I know what you’re thinking: Is Taylor Swift really involved in drama again?
The most recent drama to surround Ms Swift is more of a serious business matter than it is drama, and it involves one Swift, two Scotts, and hundreds of song masters.
What are ‘masters’ and why doesn’t Taylor own hers?
Back in 2006, Big Machine Records signed her before it was even an official label. In November 2018, Swift announced a move from Big Machine Record to Universal Music Group. Swift cited ownership of her masters as a main reason for the move, something that her contract with BMR did not allow for.
But what exactly are masters? On a basic level, a master is the initial recordings of all or part of a song, which every other recording of that song will be made from. Since every new recording made of a song must come from a master, the person or entity who owns that master profits every time a copy is made.
Essentially, then, Swift left BMR and moved to UMG so she could own the very first recordings of her music and so she could receive all of the profits made from her songs.
So, what’s the drama?
The drama came in July 2019 when it was announced that Scott ‘Scooter’ Braun, well-known music and talent manager, bought Big Machine Records, and with it, Taylor Swift’s entire discography.
Immediately, Swift jumped on Tumblr to candidly tell her fans her feelings on the matter. In a long blog post, she explained that she begged Scott Borchetta, the former owner of BMR, to give her the rights to her masters.
She also explained that he had denied her requests repeatedly.
When it then came time for her to renew her contract with the label, she was given an ultimatum: if she agreed to stay with the label she would have the chance to gradually earn back her old masters with each new album she released, or if she left the label she would not get ownership of any of her masters.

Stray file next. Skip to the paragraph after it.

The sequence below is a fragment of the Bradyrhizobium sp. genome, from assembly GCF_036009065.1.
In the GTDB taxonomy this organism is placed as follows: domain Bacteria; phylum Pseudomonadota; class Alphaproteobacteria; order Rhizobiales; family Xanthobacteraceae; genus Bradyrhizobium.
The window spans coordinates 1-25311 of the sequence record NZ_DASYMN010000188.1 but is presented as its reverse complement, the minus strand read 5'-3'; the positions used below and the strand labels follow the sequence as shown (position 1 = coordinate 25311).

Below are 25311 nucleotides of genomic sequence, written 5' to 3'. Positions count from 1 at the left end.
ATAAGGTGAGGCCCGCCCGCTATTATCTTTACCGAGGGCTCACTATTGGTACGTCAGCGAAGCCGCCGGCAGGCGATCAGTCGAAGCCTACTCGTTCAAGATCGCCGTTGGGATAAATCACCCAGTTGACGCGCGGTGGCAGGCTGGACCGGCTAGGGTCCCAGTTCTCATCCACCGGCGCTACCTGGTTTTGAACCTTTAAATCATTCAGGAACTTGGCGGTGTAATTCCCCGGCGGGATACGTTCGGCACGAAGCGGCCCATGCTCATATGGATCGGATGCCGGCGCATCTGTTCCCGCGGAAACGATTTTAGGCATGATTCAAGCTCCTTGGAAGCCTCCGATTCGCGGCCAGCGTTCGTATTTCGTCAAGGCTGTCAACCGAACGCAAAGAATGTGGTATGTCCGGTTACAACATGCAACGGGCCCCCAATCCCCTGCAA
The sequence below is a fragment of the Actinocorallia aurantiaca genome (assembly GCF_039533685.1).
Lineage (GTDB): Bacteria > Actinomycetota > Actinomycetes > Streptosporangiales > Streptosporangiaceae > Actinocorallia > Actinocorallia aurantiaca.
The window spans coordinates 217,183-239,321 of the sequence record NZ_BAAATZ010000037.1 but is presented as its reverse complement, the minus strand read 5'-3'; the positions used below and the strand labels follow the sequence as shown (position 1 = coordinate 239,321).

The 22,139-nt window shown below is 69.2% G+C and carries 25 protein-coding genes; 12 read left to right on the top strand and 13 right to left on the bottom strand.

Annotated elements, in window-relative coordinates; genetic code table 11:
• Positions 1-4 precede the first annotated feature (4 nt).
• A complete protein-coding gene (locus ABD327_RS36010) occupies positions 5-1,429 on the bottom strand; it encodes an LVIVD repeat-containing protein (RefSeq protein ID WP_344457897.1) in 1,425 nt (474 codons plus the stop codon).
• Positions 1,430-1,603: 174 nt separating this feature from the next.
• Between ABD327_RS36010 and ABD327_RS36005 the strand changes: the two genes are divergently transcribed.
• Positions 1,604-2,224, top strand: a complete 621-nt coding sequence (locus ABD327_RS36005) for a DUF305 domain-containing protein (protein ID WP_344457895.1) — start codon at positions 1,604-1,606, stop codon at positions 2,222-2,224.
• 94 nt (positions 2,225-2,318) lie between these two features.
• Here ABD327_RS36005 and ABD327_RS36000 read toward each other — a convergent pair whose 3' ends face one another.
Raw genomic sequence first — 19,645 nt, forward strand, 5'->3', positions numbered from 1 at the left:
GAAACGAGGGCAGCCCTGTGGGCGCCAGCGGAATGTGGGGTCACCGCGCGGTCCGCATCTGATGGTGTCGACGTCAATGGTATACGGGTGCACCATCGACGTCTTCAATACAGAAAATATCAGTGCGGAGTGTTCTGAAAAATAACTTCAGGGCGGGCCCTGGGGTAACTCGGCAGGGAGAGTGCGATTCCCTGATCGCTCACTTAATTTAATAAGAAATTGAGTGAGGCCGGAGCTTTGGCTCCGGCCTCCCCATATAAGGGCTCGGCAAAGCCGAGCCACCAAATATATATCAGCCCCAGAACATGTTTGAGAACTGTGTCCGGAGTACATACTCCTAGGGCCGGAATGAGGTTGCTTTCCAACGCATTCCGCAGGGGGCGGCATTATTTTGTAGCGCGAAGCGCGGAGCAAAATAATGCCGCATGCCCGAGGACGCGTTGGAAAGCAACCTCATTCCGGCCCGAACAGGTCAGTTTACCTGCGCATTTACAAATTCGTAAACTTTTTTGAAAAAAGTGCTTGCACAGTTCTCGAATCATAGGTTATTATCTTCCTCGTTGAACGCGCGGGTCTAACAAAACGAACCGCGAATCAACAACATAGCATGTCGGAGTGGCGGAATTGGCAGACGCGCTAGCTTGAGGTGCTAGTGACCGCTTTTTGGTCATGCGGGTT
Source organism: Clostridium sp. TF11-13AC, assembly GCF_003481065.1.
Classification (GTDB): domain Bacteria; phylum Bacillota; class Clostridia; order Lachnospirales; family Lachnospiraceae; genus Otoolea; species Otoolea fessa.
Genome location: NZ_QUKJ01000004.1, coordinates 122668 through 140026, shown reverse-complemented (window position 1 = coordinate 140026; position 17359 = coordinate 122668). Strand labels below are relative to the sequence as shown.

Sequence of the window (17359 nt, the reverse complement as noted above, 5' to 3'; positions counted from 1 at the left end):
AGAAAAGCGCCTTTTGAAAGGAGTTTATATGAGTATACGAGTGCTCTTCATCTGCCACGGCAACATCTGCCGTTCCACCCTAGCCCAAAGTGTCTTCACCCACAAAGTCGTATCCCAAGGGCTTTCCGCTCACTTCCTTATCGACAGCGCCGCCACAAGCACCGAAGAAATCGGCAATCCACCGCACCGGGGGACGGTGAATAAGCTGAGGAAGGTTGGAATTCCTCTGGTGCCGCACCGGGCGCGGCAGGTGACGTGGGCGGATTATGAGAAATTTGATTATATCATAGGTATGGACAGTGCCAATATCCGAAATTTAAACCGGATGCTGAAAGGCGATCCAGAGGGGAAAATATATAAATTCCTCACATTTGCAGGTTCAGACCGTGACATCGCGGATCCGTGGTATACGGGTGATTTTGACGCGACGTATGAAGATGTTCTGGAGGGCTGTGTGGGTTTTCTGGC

She was never given the option to buy her masters upfront like Scooter Braun was, and she was not informed that Braun was even being considered as the new owner until the deal was already made.
To make it worse, Braun has consistently berated and bullied Swift online for years and went on to brag that he now ‘owned’ Swift once he finalized ownership of BMR.
What does this tell us about the music industry?
It’s actually common for artists to not have ownership of their masters, in modern-day. However, for someone as powerful and passionate as Taylor Swift to be denied the rights to her masters repeatedly for years marks a growing issue within the music industry.
Swift is practically her own genre- none have been quite as successful for so long. She sets her own records then breaks them. She is a smart and savvy businesswoman. But, she was still trapped in a contract that denied her ownership of the music that she had a heavy hand in making.
If Swift had to fight for her masters for so long, what does this say about the challenges much smaller artists are facing?
This is a crucial time where legitimate singer/songwriters who can play instruments and produce on their own need to choose between the money and resources that come with signing onto a label or the integrity that comes with maintaining ownership of everything they create.
If you factor in managers, like Braun, who force their artists to release one new album each year or go on tour immediately afterlife traumas, the future of the music industry is looking pretty bleak.
What does this teach us?
In 2016, Swift starred in a segment of Vogue’s popular “73 Questions With…” series. For one of her questions, she was asked what advice she would give someone aspiring to be a singer, and she matter-of-factly replied, ‘get a good lawyer’.
The nightmare with her masters proves that she was absolutely right- a successful singer/songwriter needs a good lawyer to keep ownership of what that creator creates.
But, Swift’s situation has a take-home message regardless of your industry or stage in life- always fight for ownership of what you create and always make sure contracts that you sign are fair.
Do your research and consult with others, and if you find that you ended up in an unfair contract, don’t be afraid to cut ties and move forward and onto an arrangement or contract or relationship that better suits you.